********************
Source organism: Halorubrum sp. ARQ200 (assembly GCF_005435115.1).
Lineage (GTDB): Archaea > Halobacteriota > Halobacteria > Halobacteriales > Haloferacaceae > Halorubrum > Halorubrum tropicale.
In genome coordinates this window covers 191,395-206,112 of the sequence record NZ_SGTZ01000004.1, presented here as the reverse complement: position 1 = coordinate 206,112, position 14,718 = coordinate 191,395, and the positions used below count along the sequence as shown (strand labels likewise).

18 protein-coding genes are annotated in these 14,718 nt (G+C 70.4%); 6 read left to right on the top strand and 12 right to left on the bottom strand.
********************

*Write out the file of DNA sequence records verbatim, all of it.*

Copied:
Source organism: Halorubrum sp. ARQ200 (assembly GCF_005435115.1).
Lineage (GTDB): Archaea > Halobacteriota > Halobacteria > Halobacteriales > Haloferacaceae > Halorubrum > Halorubrum tropicale.
In genome coordinates this window covers 191,395-206,112 of the sequence record NZ_SGTZ01000004.1, presented here as the reverse complement: position 1 = coordinate 206,112, position 14,718 = coordinate 191,395, and the positions used below count along the sequence as shown (strand labels likewise).

18 protein-coding genes are annotated in these 14,718 nt (G+C 70.4%); 6 read left to right on the top strand and 12 right to left on the bottom strand.